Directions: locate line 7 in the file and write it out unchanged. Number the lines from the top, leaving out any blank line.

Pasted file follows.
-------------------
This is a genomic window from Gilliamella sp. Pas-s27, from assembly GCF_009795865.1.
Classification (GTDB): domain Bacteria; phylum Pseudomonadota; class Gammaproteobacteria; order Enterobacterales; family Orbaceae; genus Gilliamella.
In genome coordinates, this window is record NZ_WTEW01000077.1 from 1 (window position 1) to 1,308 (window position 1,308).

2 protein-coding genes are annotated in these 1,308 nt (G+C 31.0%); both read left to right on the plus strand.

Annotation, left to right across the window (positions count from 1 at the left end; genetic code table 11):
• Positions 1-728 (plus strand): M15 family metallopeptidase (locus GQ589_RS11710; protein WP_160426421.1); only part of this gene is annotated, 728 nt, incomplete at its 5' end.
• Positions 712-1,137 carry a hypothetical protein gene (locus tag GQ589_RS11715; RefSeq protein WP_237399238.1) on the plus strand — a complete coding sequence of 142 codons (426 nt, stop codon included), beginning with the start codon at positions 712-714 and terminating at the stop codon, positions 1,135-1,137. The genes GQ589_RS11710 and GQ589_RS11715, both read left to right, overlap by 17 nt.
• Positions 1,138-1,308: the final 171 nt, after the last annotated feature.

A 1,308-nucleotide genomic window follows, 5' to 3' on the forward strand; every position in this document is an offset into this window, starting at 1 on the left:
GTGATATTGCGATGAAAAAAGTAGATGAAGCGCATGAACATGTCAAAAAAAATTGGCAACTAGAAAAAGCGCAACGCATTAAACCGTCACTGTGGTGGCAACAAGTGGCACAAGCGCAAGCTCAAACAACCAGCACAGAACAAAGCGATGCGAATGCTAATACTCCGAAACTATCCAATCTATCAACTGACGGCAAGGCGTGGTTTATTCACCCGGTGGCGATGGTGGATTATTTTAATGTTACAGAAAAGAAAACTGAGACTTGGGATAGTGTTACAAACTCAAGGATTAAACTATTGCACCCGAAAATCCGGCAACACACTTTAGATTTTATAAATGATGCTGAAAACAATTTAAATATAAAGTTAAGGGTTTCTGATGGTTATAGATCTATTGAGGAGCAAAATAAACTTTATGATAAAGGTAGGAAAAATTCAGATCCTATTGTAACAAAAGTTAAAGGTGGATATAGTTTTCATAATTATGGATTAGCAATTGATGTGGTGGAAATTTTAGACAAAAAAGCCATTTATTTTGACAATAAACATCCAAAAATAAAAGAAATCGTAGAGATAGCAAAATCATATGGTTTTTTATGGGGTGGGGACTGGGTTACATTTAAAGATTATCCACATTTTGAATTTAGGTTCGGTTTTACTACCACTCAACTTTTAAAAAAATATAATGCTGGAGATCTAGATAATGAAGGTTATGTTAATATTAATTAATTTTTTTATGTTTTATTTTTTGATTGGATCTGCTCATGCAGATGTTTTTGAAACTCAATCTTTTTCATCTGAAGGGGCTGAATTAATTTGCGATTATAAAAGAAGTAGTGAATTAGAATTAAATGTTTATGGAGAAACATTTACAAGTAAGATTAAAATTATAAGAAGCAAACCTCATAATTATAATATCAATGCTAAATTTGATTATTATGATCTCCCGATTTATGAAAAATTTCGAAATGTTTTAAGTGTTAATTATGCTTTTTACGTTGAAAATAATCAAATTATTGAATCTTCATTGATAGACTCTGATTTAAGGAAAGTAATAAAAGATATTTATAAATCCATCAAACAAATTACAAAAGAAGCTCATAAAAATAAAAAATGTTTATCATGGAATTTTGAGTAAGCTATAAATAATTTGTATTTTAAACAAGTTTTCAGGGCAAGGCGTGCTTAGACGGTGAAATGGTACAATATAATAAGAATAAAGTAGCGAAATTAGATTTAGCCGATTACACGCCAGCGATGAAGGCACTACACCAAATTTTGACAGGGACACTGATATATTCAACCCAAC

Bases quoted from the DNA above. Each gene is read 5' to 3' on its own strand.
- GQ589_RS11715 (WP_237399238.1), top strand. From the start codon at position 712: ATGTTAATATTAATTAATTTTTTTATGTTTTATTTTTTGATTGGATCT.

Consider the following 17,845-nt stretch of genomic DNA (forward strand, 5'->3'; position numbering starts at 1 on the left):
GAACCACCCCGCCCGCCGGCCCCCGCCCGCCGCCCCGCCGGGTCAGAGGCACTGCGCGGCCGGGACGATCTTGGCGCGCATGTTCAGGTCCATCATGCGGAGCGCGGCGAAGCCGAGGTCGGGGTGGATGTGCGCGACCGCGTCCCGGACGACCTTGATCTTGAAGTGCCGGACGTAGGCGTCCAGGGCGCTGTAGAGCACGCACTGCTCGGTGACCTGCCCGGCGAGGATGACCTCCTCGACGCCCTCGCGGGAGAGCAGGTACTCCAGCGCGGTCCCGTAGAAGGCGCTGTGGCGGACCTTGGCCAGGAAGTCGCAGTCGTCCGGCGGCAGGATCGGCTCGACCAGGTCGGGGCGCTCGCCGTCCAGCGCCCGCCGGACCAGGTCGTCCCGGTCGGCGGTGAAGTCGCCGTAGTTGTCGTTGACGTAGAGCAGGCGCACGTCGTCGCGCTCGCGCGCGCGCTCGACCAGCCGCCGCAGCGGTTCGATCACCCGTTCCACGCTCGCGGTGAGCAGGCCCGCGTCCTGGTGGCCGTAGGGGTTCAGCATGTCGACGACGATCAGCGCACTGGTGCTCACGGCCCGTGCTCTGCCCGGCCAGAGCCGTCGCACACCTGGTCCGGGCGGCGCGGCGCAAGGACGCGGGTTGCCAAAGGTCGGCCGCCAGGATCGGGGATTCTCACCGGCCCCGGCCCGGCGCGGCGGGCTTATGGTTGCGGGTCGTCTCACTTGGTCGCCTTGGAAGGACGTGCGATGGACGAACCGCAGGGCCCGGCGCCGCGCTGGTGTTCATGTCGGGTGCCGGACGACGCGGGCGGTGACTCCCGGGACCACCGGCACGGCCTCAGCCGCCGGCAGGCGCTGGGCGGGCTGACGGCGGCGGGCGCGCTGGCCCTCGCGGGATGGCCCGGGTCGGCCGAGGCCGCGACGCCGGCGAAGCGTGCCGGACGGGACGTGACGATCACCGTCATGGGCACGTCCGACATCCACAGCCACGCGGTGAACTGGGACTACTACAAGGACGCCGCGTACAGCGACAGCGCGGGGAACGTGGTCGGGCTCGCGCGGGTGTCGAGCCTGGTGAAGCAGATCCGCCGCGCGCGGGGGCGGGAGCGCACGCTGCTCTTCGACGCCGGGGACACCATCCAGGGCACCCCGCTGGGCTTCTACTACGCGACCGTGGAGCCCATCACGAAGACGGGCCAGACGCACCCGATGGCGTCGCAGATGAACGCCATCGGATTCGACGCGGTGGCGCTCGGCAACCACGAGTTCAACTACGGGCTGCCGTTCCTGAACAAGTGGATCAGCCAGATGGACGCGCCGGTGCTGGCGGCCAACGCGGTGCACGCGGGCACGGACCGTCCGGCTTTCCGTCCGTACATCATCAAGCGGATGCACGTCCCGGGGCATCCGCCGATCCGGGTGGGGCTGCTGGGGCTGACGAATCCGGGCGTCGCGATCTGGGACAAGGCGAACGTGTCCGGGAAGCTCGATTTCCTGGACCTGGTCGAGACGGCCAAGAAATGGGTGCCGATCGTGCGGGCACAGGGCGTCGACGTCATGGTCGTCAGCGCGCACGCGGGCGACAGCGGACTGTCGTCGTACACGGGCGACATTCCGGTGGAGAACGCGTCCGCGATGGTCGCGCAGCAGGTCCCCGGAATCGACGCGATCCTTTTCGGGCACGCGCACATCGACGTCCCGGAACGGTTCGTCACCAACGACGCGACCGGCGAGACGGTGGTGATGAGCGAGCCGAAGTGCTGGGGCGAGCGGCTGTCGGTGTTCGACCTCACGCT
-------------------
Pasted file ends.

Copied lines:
• Positions 712-1,137 carry a hypothetical protein gene (locus tag GQ589_RS11715; RefSeq protein WP_237399238.1) on the plus strand — a complete coding sequence of 142 codons (426 nt, stop codon included), beginning with the start codon at positions 712-714 and terminating at the stop codon, positions 1,135-1,137. The genes GQ589_RS11710 and GQ589_RS11715, both read left to right, overlap by 17 nt.